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Tresor Talks



Abstract: We consider the termination problem of programs manipulating tree-like dynamic data structures. Our approach is based on an abstract-check-refine loop. We use abstract regular tree model-checking to infer invariants of the program. Then, we translate the program to a counter automaton which simulates it. If the counter automaton can be shown to terminate using existing techniques, the program terminates. If not, we analyze the possible counterexample given by a counter automata termination checker and either conclude that the program does not terminate, or else refine the abstraction and repeat. We show that the spuriousness problem for lasso-shaped counterexamples is decidable in some non-trivial cases. We applied the method successfully on several interesting case studies.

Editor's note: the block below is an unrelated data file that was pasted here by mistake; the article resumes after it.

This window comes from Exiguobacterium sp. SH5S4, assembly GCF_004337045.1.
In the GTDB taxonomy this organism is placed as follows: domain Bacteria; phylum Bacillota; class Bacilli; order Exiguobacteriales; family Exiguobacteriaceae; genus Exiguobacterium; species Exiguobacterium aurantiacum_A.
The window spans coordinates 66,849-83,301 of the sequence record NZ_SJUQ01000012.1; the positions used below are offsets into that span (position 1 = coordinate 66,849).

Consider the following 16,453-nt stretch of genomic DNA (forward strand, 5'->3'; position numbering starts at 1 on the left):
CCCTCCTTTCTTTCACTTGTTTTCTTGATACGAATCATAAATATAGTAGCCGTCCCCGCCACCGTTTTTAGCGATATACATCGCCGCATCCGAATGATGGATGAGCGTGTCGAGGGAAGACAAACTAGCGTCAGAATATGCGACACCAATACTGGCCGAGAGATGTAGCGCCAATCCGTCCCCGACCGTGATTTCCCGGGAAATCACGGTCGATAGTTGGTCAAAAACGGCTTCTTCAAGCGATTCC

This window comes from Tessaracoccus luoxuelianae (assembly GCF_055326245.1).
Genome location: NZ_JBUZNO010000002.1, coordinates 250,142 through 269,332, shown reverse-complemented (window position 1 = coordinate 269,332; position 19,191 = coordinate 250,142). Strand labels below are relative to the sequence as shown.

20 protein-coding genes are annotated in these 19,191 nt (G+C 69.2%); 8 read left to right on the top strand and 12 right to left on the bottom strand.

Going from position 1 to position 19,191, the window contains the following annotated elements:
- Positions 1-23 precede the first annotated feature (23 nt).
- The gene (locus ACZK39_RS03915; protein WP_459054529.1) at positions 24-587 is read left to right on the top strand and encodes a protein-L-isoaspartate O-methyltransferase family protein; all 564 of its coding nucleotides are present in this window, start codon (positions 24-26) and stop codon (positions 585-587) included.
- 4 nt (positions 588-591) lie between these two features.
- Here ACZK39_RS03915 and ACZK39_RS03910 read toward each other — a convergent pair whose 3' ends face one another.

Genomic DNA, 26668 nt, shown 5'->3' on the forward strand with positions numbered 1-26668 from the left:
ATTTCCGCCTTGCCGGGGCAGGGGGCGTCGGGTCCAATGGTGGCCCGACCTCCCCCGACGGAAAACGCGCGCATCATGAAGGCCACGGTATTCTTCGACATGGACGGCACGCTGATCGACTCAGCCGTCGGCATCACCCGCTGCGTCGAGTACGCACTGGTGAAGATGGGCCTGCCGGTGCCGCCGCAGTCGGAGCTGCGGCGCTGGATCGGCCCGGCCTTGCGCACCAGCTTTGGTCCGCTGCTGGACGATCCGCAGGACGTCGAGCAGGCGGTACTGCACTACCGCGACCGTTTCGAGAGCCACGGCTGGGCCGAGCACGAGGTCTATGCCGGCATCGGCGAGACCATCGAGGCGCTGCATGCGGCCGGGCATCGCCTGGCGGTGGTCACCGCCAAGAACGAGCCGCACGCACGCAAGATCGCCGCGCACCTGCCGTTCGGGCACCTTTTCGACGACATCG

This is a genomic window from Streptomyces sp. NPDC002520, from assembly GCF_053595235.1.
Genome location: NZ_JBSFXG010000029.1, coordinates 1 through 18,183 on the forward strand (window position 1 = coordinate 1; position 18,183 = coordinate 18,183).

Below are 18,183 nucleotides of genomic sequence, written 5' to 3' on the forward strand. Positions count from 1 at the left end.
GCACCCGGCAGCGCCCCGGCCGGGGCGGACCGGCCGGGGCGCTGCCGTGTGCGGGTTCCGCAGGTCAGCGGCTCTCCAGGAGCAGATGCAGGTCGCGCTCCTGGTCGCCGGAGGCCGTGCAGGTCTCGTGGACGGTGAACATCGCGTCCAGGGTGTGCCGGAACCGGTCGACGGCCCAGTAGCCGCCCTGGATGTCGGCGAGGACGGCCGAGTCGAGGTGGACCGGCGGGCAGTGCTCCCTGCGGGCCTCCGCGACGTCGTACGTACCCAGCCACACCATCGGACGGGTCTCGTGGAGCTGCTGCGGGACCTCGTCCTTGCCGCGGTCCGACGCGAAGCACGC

Joint work with Peter Habermehl, Tomas Vojnar and Adam Rogalewicz



Abstract: We extend combinatorial imperfect information games to a multi-player setting, where information is exchanged with respect to hierarchical constraints. We show that this class of games can be used for model checking first-order logic on structures, where elements are built inductively. We focus on structures with relations given by automata where these games have finite arenas. Assuming that players alternate their moves, it is possible to decide the winning coalition in such a game. We discuss how this game-based representation can be exploited algorithmically.